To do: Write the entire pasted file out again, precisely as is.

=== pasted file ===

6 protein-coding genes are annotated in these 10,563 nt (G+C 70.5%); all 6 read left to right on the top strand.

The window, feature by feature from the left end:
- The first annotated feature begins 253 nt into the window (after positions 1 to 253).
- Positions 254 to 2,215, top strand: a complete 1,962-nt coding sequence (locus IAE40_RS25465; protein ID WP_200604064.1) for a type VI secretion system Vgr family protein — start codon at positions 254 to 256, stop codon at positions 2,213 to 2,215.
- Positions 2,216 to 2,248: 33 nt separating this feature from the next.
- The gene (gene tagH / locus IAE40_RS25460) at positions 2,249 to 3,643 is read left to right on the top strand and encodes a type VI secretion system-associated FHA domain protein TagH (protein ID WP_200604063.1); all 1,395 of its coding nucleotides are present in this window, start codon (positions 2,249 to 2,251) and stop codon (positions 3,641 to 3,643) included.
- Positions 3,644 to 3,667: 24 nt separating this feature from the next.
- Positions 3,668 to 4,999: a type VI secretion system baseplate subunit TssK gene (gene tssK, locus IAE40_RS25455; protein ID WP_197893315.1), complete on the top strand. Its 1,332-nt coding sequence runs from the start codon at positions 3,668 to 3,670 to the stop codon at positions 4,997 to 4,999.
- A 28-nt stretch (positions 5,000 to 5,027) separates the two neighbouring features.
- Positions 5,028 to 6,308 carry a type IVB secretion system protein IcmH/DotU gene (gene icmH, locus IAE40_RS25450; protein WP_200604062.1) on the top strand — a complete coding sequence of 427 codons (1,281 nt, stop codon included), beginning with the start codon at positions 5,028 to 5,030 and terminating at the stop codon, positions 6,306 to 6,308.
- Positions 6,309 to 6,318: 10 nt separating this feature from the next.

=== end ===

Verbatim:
6 protein-coding genes are annotated in these 10,563 nt (G+C 70.5%); all 6 read left to right on the top strand.

The window, feature by feature from the left end:
- The first annotated feature begins 253 nt into the window (after positions 1 to 253).
- Positions 254 to 2,215, top strand: a complete 1,962-nt coding sequence (locus IAE40_RS25465; protein ID WP_200604064.1) for a type VI secretion system Vgr family protein — start codon at positions 254 to 256, stop codon at positions 2,213 to 2,215.
- Positions 2,216 to 2,248: 33 nt separating this feature from the next.
- The gene (gene tagH / locus IAE40_RS25460) at positions 2,249 to 3,643 is read left to right on the top strand and encodes a type VI secretion system-associated FHA domain protein TagH (protein ID WP_200604063.1); all 1,395 of its coding nucleotides are present in this window, start codon (positions 2,249 to 2,251) and stop codon (positions 3,641 to 3,643) included.
- Positions 3,644 to 3,667: 24 nt separating this feature from the next.
- Positions 3,668 to 4,999: a type VI secretion system baseplate subunit TssK gene (gene tssK, locus IAE40_RS25455; protein ID WP_197893315.1), complete on the top strand. Its 1,332-nt coding sequence runs from the start codon at positions 3,668 to 3,670 to the stop codon at positions 4,997 to 4,999.
- A 28-nt stretch (positions 5,000 to 5,027) separates the two neighbouring features.
- Positions 5,028 to 6,308 carry a type IVB secretion system protein IcmH/DotU gene (gene icmH, locus IAE40_RS25450; protein WP_200604062.1) on the top strand — a complete coding sequence of 427 codons (1,281 nt, stop codon included), beginning with the start codon at positions 5,028 to 5,030 and terminating at the stop codon, positions 6,306 to 6,308.
- Positions 6,309 to 6,318: 10 nt separating this feature from the next.